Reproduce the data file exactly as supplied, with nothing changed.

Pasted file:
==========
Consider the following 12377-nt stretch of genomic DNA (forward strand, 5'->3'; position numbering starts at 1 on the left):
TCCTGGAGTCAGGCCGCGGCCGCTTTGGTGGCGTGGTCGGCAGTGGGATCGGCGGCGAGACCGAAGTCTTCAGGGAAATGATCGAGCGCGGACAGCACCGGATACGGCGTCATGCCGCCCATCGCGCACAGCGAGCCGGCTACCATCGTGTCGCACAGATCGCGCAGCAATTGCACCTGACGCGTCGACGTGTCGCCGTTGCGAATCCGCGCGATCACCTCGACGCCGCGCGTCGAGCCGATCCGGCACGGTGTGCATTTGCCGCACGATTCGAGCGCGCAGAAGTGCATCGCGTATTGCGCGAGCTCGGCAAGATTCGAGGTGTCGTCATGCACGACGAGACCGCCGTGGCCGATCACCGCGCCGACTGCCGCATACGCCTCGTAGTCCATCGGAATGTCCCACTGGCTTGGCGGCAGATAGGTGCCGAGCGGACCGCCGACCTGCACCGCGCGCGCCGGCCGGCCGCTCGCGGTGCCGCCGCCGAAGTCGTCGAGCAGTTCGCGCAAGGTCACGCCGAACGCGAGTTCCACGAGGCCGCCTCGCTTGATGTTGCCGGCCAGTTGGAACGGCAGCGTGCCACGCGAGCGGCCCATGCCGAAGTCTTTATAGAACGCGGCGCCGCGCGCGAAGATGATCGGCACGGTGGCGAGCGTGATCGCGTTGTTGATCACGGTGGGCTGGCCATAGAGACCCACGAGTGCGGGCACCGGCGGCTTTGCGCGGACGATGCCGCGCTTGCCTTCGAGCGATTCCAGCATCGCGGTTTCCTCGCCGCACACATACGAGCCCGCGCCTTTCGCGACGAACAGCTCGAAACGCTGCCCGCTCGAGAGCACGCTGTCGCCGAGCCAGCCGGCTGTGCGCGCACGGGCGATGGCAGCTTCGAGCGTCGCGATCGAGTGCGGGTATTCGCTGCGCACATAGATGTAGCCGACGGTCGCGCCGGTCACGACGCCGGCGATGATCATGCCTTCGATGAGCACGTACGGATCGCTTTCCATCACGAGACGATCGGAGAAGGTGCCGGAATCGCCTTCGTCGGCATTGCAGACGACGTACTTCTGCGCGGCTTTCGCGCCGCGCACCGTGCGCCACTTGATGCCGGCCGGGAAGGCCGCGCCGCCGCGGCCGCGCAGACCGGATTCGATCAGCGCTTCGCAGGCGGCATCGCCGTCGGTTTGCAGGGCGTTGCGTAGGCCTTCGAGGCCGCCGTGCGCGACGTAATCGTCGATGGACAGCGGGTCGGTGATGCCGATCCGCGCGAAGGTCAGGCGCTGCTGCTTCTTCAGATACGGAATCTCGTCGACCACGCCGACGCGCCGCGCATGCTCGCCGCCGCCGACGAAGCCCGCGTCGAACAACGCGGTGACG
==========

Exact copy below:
Consider the following 12377-nt stretch of genomic DNA (forward strand, 5'->3'; position numbering starts at 1 on the left):
TCCTGGAGTCAGGCCGCGGCCGCTTTGGTGGCGTGGTCGGCAGTGGGATCGGCGGCGAGACCGAAGTCTTCAGGGAAATGATCGAGCGCGGACAGCACCGGATACGGCGTCATGCCGCCCATCGCGCACAGCGAGCCGGCTACCATCGTGTCGCACAGATCGCGCAGCAATTGCACCTGACGCGTCGACGTGTCGCCGTTGCGAATCCGCGCGATCACCTCGACGCCGCGCGTCGAGCCGATCCGGCACGGTGTGCATTTGCCGCACGATTCGAGCGCGCAGAAGTGCATCGCGTATTGCGCGAGCTCGGCAAGATTCGAGGTGTCGTCATGCACGACGAGACCGCCGTGGCCGATCACCGCGCCGACTGCCGCATACGCCTCGTAGTCCATCGGAATGTCCCACTGGCTTGGCGGCAGATAGGTGCCGAGCGGACCGCCGACCTGCACCGCGCGCGCCGGCCGGCCGCTCGCGGTGCCGCCGCCGAAGTCGTCGAGCAGTTCGCGCAAGGTCACGCCGAACGCGAGTTCCACGAGGCCGCCTCGCTTGATGTTGCCGGCCAGTTGGAACGGCAGCGTGCCACGCGAGCGGCCCATGCCGAAGTCTTTATAGAACGCGGCGCCGCGCGCGAAGATGATCGGCACGGTGGCGAGCGTGATCGCGTTGTTGATCACGGTGGGCTGGCCATAGAGACCCACGAGTGCGGGCACCGGCGGCTTTGCGCGGACGATGCCGCGCTTGCCTTCGAGCGATTCCAGCATCGCGGTTTCCTCGCCGCACACATACGAGCCCGCGCCTTTCGCGACGAACAGCTCGAAACGCTGCCCGCTCGAGAGCACGCTGTCGCCGAGCCAGCCGGCTGTGCGCGCACGGGCGATGGCAGCTTCGAGCGTCGCGATCGAGTGCGGGTATTCGCTGCGCACATAGATGTAGCCGACGGTCGCGCCGGTCACGACGCCGGCGATGATCATGCCTTCGATGAGCACGTACGGATCGCTTTCCATCACGAGACGATCGGAGAAGGTGCCGGAATCGCCTTCGTCGGCATTGCAGACGACGTACTTCTGCGCGGCTTTCGCGCCGCGCACCGTGCGCCACTTGATGCCGGCCGGGAAGGCCGCGCCGCCGCGGCCGCGCAGACCGGATTCGATCAGCGCTTCGCAGGCGGCATCGCCGTCGGTTTGCAGGGCGTTGCGTAGGCCTTCGAGGCCGCCGTGCGCGACGTAATCGTCGATGGACAGCGGGTCGGTGATGCCGATCCGCGCGAAGGTCAGGCGCTGCTGCTTCTTCAGATACGGAATCTCGTCGACCACGCCGACGCGCCGCGCATGCTCGCCGCCGCCGACGAAGCCCGCGTCGAACAACGCGGTGACG